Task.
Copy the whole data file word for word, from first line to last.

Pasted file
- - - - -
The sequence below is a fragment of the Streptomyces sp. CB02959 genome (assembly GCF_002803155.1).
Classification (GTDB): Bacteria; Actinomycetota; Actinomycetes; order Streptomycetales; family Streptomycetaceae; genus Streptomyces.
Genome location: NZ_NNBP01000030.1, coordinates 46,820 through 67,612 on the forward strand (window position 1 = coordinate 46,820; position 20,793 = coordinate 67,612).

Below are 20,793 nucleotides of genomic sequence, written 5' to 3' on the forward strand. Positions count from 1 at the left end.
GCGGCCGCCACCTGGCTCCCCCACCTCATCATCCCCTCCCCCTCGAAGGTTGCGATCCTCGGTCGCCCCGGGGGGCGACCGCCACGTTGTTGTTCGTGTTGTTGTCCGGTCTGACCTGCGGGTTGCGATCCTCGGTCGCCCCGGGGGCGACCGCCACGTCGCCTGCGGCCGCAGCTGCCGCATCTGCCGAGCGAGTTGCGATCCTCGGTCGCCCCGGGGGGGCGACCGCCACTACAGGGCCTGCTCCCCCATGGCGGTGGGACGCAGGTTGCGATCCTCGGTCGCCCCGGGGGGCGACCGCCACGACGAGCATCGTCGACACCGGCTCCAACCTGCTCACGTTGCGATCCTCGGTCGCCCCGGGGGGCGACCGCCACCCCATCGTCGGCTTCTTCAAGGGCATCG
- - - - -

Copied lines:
The sequence below is a fragment of the Streptomyces sp. CB02959 genome (assembly GCF_002803155.1).
Classification (GTDB): Bacteria; Actinomycetota; Actinomycetes; order Streptomycetales; family Streptomycetaceae; genus Streptomyces.
Genome location: NZ_NNBP01000030.1, coordinates 46,820 through 67,612 on the forward strand (window position 1 = coordinate 46,820; position 20,793 = coordinate 67,612).

Below are 20,793 nucleotides of genomic sequence, written 5' to 3' on the forward strand. Positions count from 1 at the left end.
GCGGCCGCCACCTGGCTCCCCCACCTCATCATCCCCTCCCCCTCGAAGGTTGCGATCCTCGGTCGCCCCGGGGGGCGACCGCCACGTTGTTGTTCGTGTTGTTGTCCGGTCTGACCTGCGGGTTGCGATCCTCGGTCGCCCCGGGGGCGACCGCCACGTCGCCTGCGGCCGCAGCTGCCGCATCTGCCGAGCGAGTTGCGATCCTCGGTCGCCCCGGGGGGGCGACCGCCACTACAGGGCCTGCTCCCCCATGGCGGTGGGACGCAGGTTGCGATCCTCGGTCGCCCCGGGGGGCGACCGCCACGACGAGCATCGTCGACACCGGCTCCAACCTGCTCACGTTGCGATCCTCGGTCGCCCCGGGGGGCGACCGCCACCCCATCGTCGGCTTCTTCAAGGGCATCG